Moving to Singapore: Pros and Cons for Aspiring Expats

Moving abroad requires careful consideration and planning. Although it can be exciting to imagine a new life in a foreign city, most people have both positive and negative experiences after relocating. Even those who have spent many years living in international locations often have challenges. If you are considering a move to Singapore, consider these pros and cons before you take the plunge.

Accommodations in Singapore

The majority of the housing available in Singapore is high-rise condominiums and apartments. Yards are virtually nonexistent in Singapore, even for those living in houses. To compensate for the lack of private yards, you will find extensive green spaces built into the city design. Many parks are also present for residents.

  • Positives: Housing options are plentiful in Singapore, so renters have many choices in both government-owned and private-owned apartments and condos. Construction of new condo developments is ongoing. These developments offer appealing amenities such as on-site pools, gyms, playgrounds, and function rooms. If you prefer to live in the suburbs, you will find a variety of single-family homes.
  • Negatives: Housing is expensive in Singapore due to the high demand. Rents increase for properties closest to the center of the city, but single-family homes in the suburbs can be expensive, too. Living in a condo or apartment outside of the center of the city might allow you to find more reasonable rent.

Transportation in Singapore

Although the island itself is only 268 square miles, the transportation system in Singapore is extensive. Roadways and infrastructure are also well-developed. Residents travel around the island easily by car. Public transportation is also available via bus and train.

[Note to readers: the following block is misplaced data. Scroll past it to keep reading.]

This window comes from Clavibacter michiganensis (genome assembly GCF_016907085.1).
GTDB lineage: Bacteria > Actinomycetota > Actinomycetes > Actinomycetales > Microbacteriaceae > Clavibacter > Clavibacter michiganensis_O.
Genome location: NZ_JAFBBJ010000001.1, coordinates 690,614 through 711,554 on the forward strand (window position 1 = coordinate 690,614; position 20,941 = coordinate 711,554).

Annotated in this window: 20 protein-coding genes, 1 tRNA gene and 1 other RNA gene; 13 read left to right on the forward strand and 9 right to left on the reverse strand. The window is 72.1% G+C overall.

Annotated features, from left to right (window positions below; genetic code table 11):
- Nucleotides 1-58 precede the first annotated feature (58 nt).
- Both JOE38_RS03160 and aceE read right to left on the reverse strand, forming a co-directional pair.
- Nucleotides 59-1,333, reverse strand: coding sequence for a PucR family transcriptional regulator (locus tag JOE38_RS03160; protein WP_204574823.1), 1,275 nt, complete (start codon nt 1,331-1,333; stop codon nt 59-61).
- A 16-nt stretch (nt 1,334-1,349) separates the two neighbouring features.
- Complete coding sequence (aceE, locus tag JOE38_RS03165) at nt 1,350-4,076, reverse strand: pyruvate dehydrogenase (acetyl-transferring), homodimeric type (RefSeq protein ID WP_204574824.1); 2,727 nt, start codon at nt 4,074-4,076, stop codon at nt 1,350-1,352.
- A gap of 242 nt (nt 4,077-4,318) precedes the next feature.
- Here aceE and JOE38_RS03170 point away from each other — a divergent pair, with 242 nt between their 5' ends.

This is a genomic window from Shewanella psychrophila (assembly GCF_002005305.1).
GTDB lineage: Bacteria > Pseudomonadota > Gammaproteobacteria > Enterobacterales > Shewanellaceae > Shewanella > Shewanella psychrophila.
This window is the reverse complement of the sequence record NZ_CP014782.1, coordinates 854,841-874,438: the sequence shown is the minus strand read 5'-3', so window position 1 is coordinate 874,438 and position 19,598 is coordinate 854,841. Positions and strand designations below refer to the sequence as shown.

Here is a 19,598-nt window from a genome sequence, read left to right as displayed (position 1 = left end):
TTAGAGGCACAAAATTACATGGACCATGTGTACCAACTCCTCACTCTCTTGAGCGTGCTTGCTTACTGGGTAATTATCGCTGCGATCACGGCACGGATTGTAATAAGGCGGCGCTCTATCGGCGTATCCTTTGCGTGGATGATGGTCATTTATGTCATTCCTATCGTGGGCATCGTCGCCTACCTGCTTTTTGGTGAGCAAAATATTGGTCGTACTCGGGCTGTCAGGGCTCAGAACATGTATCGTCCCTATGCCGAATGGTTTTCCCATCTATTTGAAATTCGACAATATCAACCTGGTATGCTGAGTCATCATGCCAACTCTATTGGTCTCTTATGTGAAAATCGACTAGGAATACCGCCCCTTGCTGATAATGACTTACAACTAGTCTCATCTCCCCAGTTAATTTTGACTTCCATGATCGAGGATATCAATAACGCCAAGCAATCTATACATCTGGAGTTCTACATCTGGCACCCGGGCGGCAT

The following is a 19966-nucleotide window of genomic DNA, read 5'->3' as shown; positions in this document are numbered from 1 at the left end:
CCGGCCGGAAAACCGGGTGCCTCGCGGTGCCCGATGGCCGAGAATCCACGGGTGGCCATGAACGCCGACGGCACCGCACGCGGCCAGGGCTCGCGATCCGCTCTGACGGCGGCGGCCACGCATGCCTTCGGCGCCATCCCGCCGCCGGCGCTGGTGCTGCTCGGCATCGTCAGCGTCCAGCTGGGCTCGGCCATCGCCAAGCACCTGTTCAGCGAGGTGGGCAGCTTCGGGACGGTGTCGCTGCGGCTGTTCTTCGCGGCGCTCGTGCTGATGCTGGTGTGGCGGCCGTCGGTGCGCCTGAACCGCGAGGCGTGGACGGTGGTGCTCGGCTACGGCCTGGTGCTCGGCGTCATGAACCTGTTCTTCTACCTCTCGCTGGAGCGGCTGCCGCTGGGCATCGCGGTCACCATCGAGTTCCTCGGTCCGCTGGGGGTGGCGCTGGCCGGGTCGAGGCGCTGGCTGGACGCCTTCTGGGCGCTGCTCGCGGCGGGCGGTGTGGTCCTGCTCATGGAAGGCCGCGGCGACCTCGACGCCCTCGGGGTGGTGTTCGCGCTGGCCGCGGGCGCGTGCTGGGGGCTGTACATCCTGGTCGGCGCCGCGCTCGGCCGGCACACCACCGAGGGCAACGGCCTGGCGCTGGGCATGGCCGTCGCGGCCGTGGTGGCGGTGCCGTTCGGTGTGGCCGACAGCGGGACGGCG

• Positives: The Singapore government has designed a convenient public transportation system. Navigating the island by bus or train is simple and inexpensive. Cabs are also available and affordable. Plans for adding additional train lines are in place, which will continue to improve Singapore’s transportation system.
  • Negatives: Owning and operating your own vehicle in Singapore is prohibitively expensive. The government levies taxes, insurance fees, and customs duties on vehicle owners, and tolls throughout the island are also expensive. You will also have the expense of parking your vehicle.

Travel From Singapore

Traveling to Singapore requires extensive time due to the remote location of the island. Flights in and out of Singapore tend to be expensive. Once you arrive and become settled in the country, you can enjoy a variety of local vacation areas, however. These destinations are easily accessible and affordable.

  • Positives: Traveling from Singapore to other destinations in Southeast Asia is affordable. A number of airlines serve the country, offering travel opportunities to Malaysia, Vietnam, and Thailand. It’s even possible to plan spur-of-the-moment weekend getaways. Airlines offer inexpensive airfare deals.

Safety in Singapore

The presence of law enforcement in Singapore is very low-key. Residents typically don’t see police cars patrolling the streets. Police officers are also rarely noticed in public. Even with this low profile, Singapore is a very safe city.